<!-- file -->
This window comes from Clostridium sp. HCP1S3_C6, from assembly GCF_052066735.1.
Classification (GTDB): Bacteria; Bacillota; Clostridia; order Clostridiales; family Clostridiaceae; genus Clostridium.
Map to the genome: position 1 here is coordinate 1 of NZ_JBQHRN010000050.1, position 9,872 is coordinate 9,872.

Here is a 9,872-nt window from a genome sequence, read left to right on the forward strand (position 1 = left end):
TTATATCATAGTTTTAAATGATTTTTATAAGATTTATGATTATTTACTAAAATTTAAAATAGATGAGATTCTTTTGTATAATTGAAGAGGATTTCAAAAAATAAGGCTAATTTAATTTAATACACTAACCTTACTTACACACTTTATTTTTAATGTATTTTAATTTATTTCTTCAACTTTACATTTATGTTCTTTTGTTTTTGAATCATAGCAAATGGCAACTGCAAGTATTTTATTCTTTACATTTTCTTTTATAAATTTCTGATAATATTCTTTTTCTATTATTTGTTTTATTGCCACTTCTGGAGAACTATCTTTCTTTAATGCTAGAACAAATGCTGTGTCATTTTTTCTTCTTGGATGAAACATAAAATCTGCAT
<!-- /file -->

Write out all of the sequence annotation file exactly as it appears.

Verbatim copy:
This window comes from Clostridium sp. HCP1S3_C6, from assembly GCF_052066735.1.
Classification (GTDB): Bacteria; Bacillota; Clostridia; order Clostridiales; family Clostridiaceae; genus Clostridium.
Map to the genome: position 1 here is coordinate 1 of NZ_JBQHRN010000050.1, position 9,872 is coordinate 9,872.

Here is a 9,872-nt window from a genome sequence, read left to right on the forward strand (position 1 = left end):
TTATATCATAGTTTTAAATGATTTTTATAAGATTTATGATTATTTACTAAAATTTAAAATAGATGAGATTCTTTTGTATAATTGAAGAGGATTTCAAAAAATAAGGCTAATTTAATTTAATACACTAACCTTACTTACACACTTTATTTTTAATGTATTTTAATTTATTTCTTCAACTTTACATTTATGTTCTTTTGTTTTTGAATCATAGCAAATGGCAACTGCAAGTATTTTATTCTTTACATTTTCTTTTATAAATTTCTGATAATATTCTTTTTCTATTATTTGTTTTATTGCCACTTCTGGAGAACTATCTTTCTTTAATGCTAGAACAAATGCTGTGTCATTTTTTCTTCTTGGATGAAACATAAAATCTGCAT